Not So Happily Ever After
Fictional romances have a curious effect on me. I get so drawn into the story that I find myself feeling quite the way the main character does, whether I’m conscious of it or not. It’s not the same as with other fiction; whether the writing is good, juvenile, or just plain bad, a romance will drag me into the heart of the story no matter what. (It’s probably why I read all 4 Twilight books, despite hating them to my core.) This is doubly so if there’s lots of sadness. I’ve actually had to put a book down when it got to the point that I couldn’t see the words through my blurred tears – and this is a book which, by any general definition, was written terribly. Romance and true love and heartbreak twang on my heart strings, and I think I’ve finally figured out why.
Growing up, I wanted a storybook romance. I read – A LOT – and I wanted to be romanced and wooed and made to feel perfect like the girls in my stories did. These stories made me believe that everyone, once in their life, if they’ve treated the Fates with proper respect, would be awarded a sudden, heart stopping, storybook romance. I dated a fair amount of men, looking for this romance. It wasn’t easy, either; I had criteria, you see. This man, this romance, had to make me feel. We had to have passion, and desperation, and anger, and an all-encompassing arousal for each other. We had to fight, scream, cry, and then be able to fall into bed to make up for it all after. I wanted something that caused me to tingle all over. I wanted the feeling of falling apart when I wasn’t with this man, and I wanted to break him apart at times, and I wanted to scream at the universe in fear, in sorrow, and in joy, all because of this one man and what he did to me. I wanted that once-in-a-lifetime love.
When I was 23, I found him.
We dated for two years – let’s call him Charming – and it was sordid from the start. I made some bad decisions, I treated some people disrespectfully, but in the end, we ended up together, Charming and I. I felt like I’d never been happier. He made me feel things I hadn’t felt in a very long time. Thinking about him made me tingle, hearing his voice made me smile, and when we fell into bed together, it was as if worlds were colliding and we were at the center of it all. It was everything I’d wanted on my story romance list of criteria. We were passionate in all things: loving, fighting, fucking. It didn’t take long for me to fall in love with my Charming.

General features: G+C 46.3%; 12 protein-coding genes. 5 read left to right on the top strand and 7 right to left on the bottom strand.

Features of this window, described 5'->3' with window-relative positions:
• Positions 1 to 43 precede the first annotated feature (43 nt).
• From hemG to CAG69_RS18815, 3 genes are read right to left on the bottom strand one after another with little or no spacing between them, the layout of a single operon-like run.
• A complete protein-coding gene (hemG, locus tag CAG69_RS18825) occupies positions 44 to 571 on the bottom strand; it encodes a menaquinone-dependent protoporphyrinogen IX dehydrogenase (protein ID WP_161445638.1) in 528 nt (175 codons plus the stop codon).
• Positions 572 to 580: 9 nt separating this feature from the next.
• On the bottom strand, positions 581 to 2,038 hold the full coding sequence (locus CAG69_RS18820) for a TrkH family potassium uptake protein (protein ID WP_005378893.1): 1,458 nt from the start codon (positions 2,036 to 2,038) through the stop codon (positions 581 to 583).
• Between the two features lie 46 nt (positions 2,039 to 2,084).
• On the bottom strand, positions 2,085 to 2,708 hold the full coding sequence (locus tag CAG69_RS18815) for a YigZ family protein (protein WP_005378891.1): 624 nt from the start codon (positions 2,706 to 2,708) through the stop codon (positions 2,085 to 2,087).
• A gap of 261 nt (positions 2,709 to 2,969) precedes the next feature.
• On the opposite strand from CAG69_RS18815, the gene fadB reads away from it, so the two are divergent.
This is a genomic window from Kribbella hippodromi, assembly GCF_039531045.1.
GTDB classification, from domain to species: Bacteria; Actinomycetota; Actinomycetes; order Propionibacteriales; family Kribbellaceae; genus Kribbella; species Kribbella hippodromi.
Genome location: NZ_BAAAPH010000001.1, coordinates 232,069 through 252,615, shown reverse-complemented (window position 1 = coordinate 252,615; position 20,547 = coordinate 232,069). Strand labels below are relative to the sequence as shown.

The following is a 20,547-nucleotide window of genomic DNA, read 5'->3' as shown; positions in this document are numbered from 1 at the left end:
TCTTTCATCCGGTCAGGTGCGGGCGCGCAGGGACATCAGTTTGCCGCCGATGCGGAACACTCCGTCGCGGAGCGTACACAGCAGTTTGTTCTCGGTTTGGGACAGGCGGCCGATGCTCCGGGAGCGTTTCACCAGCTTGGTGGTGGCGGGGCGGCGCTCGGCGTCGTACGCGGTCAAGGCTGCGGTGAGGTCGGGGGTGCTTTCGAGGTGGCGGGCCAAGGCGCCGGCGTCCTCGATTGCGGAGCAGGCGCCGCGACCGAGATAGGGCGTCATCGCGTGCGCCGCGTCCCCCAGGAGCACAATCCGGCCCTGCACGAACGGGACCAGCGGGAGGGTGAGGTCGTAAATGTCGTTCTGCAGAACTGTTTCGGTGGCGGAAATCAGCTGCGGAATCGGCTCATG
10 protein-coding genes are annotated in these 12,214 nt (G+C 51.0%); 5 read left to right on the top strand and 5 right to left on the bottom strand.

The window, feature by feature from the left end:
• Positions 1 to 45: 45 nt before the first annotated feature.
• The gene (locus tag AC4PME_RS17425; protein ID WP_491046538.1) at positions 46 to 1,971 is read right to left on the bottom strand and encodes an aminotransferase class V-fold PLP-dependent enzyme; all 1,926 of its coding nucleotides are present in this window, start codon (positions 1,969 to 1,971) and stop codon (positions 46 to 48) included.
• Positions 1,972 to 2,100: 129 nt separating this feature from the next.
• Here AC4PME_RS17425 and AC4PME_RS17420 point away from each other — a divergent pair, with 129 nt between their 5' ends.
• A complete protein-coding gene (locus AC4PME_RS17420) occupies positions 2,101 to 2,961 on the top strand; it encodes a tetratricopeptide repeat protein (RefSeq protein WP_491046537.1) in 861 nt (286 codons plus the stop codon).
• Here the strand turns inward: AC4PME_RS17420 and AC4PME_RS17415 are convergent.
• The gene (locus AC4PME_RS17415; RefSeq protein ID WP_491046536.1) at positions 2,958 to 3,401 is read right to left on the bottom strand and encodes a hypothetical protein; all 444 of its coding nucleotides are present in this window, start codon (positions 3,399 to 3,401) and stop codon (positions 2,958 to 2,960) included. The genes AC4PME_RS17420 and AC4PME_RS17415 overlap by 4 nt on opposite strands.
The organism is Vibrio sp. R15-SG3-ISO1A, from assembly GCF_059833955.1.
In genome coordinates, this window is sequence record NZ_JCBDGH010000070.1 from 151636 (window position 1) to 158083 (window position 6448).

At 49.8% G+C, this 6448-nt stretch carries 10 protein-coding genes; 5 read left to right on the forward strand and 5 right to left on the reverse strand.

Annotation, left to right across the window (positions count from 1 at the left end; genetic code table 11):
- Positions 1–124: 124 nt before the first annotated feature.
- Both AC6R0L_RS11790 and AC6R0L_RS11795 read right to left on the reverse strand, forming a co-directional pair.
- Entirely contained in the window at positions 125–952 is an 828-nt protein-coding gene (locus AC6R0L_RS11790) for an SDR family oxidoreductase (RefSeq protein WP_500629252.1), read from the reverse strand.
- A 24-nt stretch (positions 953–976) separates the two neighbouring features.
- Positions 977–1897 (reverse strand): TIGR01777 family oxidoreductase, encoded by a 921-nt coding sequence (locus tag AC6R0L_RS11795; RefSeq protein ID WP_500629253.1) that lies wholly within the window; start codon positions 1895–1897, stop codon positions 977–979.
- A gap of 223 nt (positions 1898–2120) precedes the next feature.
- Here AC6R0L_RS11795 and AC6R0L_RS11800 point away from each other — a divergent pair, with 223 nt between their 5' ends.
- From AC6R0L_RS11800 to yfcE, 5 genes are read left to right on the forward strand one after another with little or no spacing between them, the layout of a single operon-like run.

The problem with fairytales, something I hadn’t learned thus far, is they weren’t always nice and ended in happily ever after. Sometimes they were gritty and upsetting and grim. (HAH!) Charming gave me this, too. He gave me a deep insecurity in myself, that sex was all I was good for and all he wanted me for – since he never took me out, and sex was all that we did. He gave me a broken heart on many occasions, occasions when I would have to force my legs to walk away from him and he would physically cling to me to keep me from leaving. It was definitely abusive, as I didn’t realize years ago that many of my criteria were. We would scream at each other, and though he never once hit me or even tried (he’d be in jail if he had), he did get violent – usually at the inanimate objects around him. One time is ingrained in my memory – we would usually fight from the confines of his bedroom, but there was one day he screamed at me in front of his mother. I stood there, shocked and embarrassed, knowing that I hadn’t done anything other than antagonize (only a little) but still feeling like there was something I should have done to calm him down. Even later, lying in bed, panting after our make-up sex, I felt the tinge of embarrassment. What would his mother think of me now?
Charming wasn’t perfect, and neither was I. We punished each other when we felt we had been wronged. We argued and antagonized. But while he made me miserable, he also made me deliriously happy. We shared lots of firsts, and though he never talked in detail about what he wanted from his future, I never once doubted that he wanted me in it. In a word, our relationship was one of extremes.
After two years of feeling like I was riding an emotional roller coaster, I sat him down and called it off. I cried, he cried; I explained that I needed some time to be with myself, that we wanted different things out of life, and that fundamentally, while I loved him, I wasn’t happy. It was one of the hardest things I’ve ever had to do. I gave up my childhood dream, after all. But I know it was right.
This is why romance novels get to me, though; I’ve had the chance to experience this once-in-a-lifetime, outlook-changing love. I’ve had it. And I had the strength to walk away.
If you hadn’t guessed, Fiance isn’t Charming. Charming and I are still very good friends – I consider him in the exclusive Best club – but we never got back together after that day (not officially, anyway). A few months later, I met the Fiance, and my romantic ideal changed.
My true lifelong romance is much more commonplace than all that. Its normal, and comfortable. Fiance and I fight, but we never scream. We make love, we don’t fuck. And when we do fall into bed together, it’s a much different feeling than with Charming. With the Fiance, I feel cherished. It’s not something that was on my Storybook Romance list, but it should have been. Fiance and I do things like pay the bills, go to the dump, other various errands around town – but the day is always made special when he looks at me for no reason at all and tells me he loves me. Charming never did this. My romance with my Fiance is much more than storybook – it’s lifelong. It’s fitting. It’s pretty perfect – but I’ll never forget my fairytale.